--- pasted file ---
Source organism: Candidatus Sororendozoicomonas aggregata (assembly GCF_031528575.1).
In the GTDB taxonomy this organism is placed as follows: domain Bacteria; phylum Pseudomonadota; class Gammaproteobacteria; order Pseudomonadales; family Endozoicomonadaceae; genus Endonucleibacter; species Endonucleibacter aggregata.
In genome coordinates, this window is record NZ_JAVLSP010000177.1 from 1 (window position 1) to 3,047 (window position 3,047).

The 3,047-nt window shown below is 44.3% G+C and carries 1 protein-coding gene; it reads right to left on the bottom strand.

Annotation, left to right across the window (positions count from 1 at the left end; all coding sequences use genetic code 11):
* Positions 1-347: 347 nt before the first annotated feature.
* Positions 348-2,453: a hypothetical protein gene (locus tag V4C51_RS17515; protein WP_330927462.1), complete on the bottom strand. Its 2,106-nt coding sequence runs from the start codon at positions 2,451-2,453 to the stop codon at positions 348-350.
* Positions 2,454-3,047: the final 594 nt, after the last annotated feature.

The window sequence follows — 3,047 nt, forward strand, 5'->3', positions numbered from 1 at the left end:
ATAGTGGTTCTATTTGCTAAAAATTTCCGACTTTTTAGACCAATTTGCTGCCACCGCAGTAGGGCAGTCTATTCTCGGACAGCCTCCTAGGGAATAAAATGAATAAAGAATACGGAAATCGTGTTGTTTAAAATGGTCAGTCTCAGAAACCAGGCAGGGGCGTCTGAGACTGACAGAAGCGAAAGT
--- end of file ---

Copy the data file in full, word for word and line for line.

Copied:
Source organism: Candidatus Sororendozoicomonas aggregata (assembly GCF_031528575.1).
In the GTDB taxonomy this organism is placed as follows: domain Bacteria; phylum Pseudomonadota; class Gammaproteobacteria; order Pseudomonadales; family Endozoicomonadaceae; genus Endonucleibacter; species Endonucleibacter aggregata.
In genome coordinates, this window is record NZ_JAVLSP010000177.1 from 1 (window position 1) to 3,047 (window position 3,047).

The 3,047-nt window shown below is 44.3% G+C and carries 1 protein-coding gene; it reads right to left on the bottom strand.

Annotation, left to right across the window (positions count from 1 at the left end; all coding sequences use genetic code 11):
* Positions 1-347: 347 nt before the first annotated feature.
* Positions 348-2,453: a hypothetical protein gene (locus tag V4C51_RS17515; protein WP_330927462.1), complete on the bottom strand. Its 2,106-nt coding sequence runs from the start codon at positions 2,451-2,453 to the stop codon at positions 348-350.
* Positions 2,454-3,047: the final 594 nt, after the last annotated feature.

The window sequence follows — 3,047 nt, forward strand, 5'->3', positions numbered from 1 at the left end:
ATAGTGGTTCTATTTGCTAAAAATTTCCGACTTTTTAGACCAATTTGCTGCCACCGCAGTAGGGCAGTCTATTCTCGGACAGCCTCCTAGGGAATAAAATGAATAAAGAATACGGAAATCGTGTTGTTTAAAATGGTCAGTCTCAGAAACCAGGCAGGGGCGTCTGAGACTGACAGAAGCGAAAGT